Dyework keeps close ties with the Vauxhall City Farm Spinners – wool from the farm’s sheep is spun and dyed with natural pigments grown on site. The threads are used to make clothes that are sold to help pay for the sheep’s upkeep.
The garden is designed as a spiral, which means many of the flowers are at eye-level during the spring and summer. It’s popular with farm visitors, bees and butterflies. “The public and urban setting of the dye garden is important” says Diane Sullock from Dyework. “We grow the dyes for our own practice but also to share our knowledge. We have lots of visits from schools and also from older students studying environmental textiles.”
Plants on site include: dyer’s chamomile, which has flowers that produce a buttercup yellow dye; woad, which grows to a height of 4ft and has leaves that give a gorgeous deep blue and hollyhocks that create a blackish-red dye. The dye is created by simmering the flowers, leaves or roots, depending on the plant, in water. Dyes aren’t stored in liquid form but blooms can be dried and then kept for later use.
Do it yourself?
Growing dye-producing plants in your space, whether it’s a window box or a backyard, is a lovely thing to do, especially as many of the plants have beautiful flowers. Diane says dyer’s chamomile, achillea, African marigold (the flowers produce a bright orange dye) and lady’s bedstraw (the roots produce a red dye) are all ideal for small spaces. If you’re interested in community projects, the London College of Fashion is looking for volunteers to help them turn a site in Hackney into a dye garden for their sustainable fashion students.
As well as paying a visit to the dye garden at Vauxhall City Farm this spring, you could seek out the small dye garden at the Geffrye Museum too. The Horniman Museum and Gardens is also creating a new dye garden that’s due to open later this spring.
The Brixton Beer Company
Very much in its infancy, the Brixton Beer Company plans to get Londoners growing their own ale this year. From March, they’ll be helping willing individuals and community gardens to grow and harvest hops. They will then take the hops to a local brewer to magic them into beer, which the growers will indulge in at a boozy harvest party.
“Our first year will be very informal and our first harvest very small, but it’s about the love of growing things and for people who are curious” says Helen Steer from the project. She has been inspired by a culture of micro-brewing in the US and a renaissance in craft brewing within London. After a meeting with the London Brewers’ Alliance, six breweries are interested in Brixton Beer, and experts are on board to advise on hop cultivation.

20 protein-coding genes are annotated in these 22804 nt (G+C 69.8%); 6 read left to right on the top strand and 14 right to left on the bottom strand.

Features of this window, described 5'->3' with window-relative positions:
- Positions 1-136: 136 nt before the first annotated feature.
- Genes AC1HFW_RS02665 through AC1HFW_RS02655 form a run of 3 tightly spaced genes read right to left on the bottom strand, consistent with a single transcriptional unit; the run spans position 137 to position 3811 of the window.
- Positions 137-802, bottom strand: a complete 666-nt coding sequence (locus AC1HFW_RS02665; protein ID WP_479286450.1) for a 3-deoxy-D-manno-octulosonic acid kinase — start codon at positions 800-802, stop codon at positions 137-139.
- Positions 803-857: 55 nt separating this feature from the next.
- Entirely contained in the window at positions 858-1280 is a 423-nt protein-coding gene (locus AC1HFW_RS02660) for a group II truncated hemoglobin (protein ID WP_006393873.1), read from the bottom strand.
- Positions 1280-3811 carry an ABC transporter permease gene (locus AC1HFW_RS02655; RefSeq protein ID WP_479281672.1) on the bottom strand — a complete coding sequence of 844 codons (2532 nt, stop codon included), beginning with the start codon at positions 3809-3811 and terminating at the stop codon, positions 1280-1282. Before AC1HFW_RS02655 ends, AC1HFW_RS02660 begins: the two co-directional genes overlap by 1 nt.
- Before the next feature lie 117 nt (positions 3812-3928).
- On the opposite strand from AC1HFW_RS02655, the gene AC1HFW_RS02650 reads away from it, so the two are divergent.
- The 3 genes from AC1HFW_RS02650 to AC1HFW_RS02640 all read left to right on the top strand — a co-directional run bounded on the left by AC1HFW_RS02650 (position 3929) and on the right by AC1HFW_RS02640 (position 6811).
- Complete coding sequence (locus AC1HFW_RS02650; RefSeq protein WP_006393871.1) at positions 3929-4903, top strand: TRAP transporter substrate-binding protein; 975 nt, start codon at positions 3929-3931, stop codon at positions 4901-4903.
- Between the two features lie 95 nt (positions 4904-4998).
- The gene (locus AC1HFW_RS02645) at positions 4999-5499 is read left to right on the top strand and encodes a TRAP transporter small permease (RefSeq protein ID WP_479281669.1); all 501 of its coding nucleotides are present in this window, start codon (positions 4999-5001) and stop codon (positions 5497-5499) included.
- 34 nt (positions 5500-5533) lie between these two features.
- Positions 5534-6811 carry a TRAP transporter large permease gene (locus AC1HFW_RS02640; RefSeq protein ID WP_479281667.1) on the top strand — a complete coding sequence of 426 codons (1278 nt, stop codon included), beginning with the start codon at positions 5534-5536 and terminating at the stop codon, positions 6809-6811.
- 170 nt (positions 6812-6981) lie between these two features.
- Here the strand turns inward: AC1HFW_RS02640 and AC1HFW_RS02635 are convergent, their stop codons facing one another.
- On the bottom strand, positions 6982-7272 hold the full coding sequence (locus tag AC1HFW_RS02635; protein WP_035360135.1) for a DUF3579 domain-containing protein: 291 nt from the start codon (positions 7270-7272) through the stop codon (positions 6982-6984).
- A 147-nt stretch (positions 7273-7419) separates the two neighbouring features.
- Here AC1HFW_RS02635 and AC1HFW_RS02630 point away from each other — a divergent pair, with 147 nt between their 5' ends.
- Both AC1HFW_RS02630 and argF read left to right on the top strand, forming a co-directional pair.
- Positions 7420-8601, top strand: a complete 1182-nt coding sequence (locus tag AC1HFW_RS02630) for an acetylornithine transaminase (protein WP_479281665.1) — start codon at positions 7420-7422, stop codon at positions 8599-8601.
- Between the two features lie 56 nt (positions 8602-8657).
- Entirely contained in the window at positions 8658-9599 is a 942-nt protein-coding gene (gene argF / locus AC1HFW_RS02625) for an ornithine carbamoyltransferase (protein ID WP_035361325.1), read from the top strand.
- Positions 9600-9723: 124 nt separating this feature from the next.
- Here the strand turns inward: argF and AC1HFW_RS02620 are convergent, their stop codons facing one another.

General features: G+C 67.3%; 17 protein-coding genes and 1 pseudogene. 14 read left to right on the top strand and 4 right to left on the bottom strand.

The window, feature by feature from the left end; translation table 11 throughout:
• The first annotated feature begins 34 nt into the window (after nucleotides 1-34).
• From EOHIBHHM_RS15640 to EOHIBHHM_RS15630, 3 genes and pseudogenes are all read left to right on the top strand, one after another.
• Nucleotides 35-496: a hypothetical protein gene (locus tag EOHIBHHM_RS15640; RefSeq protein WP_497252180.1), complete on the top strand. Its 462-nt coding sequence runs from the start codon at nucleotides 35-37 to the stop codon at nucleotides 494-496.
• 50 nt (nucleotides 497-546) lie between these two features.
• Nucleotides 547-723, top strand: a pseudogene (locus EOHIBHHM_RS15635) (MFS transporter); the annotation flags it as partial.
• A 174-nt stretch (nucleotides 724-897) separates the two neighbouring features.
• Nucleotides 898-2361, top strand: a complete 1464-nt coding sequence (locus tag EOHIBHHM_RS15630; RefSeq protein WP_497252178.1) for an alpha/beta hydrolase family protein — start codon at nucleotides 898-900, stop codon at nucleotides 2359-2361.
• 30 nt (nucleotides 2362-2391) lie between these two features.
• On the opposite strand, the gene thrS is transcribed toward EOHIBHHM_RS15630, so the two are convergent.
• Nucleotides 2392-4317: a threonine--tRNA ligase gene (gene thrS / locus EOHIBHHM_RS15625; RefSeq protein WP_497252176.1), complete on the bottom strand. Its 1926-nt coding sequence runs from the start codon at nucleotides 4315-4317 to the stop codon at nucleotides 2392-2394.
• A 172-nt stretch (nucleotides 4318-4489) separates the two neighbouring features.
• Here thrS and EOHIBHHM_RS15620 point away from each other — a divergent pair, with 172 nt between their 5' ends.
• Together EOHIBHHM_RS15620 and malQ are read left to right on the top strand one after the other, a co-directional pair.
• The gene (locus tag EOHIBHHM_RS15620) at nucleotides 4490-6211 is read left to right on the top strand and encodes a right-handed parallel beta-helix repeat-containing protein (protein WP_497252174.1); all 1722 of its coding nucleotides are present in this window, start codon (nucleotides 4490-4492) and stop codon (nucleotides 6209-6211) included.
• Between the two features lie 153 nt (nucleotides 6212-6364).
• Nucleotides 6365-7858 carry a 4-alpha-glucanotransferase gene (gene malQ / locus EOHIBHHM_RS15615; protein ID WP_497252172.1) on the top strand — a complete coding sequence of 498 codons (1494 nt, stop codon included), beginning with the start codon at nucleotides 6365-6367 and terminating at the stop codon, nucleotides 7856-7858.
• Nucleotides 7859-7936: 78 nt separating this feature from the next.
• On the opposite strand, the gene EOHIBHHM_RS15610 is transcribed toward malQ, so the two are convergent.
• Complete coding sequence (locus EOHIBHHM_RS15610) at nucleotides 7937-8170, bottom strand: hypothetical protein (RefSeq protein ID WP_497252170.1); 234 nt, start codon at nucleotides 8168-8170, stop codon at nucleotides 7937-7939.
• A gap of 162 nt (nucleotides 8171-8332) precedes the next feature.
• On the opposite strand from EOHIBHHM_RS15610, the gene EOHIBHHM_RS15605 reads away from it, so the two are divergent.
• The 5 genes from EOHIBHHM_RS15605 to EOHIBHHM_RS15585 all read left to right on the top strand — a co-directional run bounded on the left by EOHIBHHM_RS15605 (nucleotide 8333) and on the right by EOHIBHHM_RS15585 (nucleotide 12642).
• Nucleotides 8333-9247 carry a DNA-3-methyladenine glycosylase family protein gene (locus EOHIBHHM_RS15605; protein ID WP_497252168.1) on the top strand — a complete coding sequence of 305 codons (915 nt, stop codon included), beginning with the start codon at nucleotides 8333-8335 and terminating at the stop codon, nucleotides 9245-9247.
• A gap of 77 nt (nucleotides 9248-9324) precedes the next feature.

“I think it’ll be a really interesting growing project, and also one that will get more men interested in community gardening!” says Helen. “The urban setting is definitely important – the level of ignorance in the city about where food and drink comes from is staggering. This kind of project is a low pressure way to start conversations about sustainability. It’s also about having fun and drinking beer.”
Helen is part of a wider organisation called City Farmers, and she says that cottage industries are on the increase in London. “Sustainability is becoming more fashionable – and that’s a good thing” she says. More and more people are seeking out delicacies that are both local and unusual, which is something that Brixton Beer hops will certainly be.
Do it yourself?
The Brixton Beer Company is actively encouraging Londoners to start growing hops, with a plan to pool the harvest so a local brewery can process the shared crop into ale. They say that you don’t need much ground space to grow a hop plant, but you might need a wall as these perennial plants can grow rather tall. Hops like well-drained and fertile soil; they should grow in a pot as long it’s large and deep. One plant can produce up to 1kg of hops each year, and you can eat the shoot trimmings fried in butter in spring. The Brixton Beer Company are making it really easy – they’re putting together a starter pack and organising a planting event for the 17th March. Sign up on their website if you want to get involved.
The Urban Wine Company is a collective that encourages city growers to turn their outside spaces into vineyards. You grow the grapes, they press them into wine, everyone involved shares the alcohol made from the pooled crop.